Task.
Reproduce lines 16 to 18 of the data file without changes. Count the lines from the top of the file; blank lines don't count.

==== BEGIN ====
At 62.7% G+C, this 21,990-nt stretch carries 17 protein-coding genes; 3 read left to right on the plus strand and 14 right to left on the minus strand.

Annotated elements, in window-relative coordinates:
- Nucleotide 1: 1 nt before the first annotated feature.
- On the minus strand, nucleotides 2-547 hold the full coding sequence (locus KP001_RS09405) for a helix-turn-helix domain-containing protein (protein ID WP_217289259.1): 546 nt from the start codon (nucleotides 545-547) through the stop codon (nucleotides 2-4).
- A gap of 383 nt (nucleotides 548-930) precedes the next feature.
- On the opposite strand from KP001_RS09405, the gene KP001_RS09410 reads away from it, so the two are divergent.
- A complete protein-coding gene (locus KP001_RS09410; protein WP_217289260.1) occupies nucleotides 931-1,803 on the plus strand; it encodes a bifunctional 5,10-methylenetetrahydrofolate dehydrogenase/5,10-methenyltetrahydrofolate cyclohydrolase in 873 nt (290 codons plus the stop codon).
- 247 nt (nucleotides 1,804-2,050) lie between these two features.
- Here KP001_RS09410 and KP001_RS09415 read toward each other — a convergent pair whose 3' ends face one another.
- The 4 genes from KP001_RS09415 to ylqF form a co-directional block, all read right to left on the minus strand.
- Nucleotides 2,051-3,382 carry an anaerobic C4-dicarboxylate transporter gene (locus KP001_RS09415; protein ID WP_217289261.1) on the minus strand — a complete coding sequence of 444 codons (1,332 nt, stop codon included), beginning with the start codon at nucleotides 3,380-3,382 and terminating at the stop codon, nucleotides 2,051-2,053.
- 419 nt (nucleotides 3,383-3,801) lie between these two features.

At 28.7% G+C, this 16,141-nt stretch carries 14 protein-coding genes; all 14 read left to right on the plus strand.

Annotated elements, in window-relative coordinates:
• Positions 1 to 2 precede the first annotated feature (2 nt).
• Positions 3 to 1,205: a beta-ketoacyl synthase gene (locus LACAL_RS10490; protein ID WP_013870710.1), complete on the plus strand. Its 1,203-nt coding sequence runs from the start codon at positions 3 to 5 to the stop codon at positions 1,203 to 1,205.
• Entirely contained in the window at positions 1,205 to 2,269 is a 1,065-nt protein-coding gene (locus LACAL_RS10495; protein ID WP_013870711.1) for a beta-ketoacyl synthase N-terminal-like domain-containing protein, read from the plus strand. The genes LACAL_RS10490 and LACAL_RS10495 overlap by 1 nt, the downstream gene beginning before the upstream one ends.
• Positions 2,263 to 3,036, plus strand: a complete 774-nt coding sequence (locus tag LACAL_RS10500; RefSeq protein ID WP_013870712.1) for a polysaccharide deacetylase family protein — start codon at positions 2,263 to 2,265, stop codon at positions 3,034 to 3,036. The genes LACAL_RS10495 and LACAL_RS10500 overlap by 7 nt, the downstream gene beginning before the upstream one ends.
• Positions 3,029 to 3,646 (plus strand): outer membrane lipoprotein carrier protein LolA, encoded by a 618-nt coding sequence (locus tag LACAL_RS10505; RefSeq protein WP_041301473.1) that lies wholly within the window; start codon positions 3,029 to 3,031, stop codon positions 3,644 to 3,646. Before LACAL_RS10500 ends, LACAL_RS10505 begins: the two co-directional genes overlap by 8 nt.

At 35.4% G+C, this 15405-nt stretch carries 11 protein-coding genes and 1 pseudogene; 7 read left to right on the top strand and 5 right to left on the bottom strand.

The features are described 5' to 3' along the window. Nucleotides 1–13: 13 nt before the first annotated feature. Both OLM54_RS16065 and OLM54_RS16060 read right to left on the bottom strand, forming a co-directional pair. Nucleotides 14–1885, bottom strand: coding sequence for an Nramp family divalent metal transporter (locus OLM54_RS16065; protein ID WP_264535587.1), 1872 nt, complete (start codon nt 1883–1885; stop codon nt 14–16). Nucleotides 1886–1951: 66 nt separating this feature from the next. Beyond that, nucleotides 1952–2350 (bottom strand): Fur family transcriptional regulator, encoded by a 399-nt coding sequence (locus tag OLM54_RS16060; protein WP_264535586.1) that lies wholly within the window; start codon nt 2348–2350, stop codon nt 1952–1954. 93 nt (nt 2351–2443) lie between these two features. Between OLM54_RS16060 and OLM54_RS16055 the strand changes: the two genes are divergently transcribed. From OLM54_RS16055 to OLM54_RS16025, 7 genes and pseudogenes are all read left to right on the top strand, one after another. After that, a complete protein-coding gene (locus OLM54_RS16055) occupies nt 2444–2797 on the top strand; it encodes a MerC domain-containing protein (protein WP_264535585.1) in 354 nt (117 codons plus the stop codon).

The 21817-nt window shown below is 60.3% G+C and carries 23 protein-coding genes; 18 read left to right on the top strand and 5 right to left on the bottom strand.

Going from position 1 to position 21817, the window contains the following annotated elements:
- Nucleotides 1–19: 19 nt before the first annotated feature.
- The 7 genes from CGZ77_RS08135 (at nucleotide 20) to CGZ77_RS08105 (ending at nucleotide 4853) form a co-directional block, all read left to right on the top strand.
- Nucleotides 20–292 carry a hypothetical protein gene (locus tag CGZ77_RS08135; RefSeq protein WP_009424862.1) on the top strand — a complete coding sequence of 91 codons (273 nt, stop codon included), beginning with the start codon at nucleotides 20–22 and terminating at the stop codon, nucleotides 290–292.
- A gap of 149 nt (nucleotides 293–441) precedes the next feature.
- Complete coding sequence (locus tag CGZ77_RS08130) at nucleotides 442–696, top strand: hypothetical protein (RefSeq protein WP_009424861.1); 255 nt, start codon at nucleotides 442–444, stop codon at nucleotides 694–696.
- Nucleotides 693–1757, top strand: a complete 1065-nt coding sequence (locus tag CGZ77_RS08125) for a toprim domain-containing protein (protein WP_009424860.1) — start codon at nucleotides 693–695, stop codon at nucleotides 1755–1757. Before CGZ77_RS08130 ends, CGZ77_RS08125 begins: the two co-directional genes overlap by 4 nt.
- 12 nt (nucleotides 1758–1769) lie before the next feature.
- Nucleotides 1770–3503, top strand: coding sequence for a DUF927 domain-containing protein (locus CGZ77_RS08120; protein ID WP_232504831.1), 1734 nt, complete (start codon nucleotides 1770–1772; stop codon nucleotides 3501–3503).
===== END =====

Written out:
• Positions 3 to 1,205: a beta-ketoacyl synthase gene (locus LACAL_RS10490; protein ID WP_013870710.1), complete on the plus strand. Its 1,203-nt coding sequence runs from the start codon at positions 3 to 5 to the stop codon at positions 1,203 to 1,205.
• Entirely contained in the window at positions 1,205 to 2,269 is a 1,065-nt protein-coding gene (locus LACAL_RS10495; protein ID WP_013870711.1) for a beta-ketoacyl synthase N-terminal-like domain-containing protein, read from the plus strand. The genes LACAL_RS10490 and LACAL_RS10495 overlap by 1 nt, the downstream gene beginning before the upstream one ends.
• Positions 2,263 to 3,036, plus strand: a complete 774-nt coding sequence (locus tag LACAL_RS10500; RefSeq protein ID WP_013870712.1) for a polysaccharide deacetylase family protein — start codon at positions 2,263 to 2,265, stop codon at positions 3,034 to 3,036. The genes LACAL_RS10495 and LACAL_RS10500 overlap by 7 nt, the downstream gene beginning before the upstream one ends.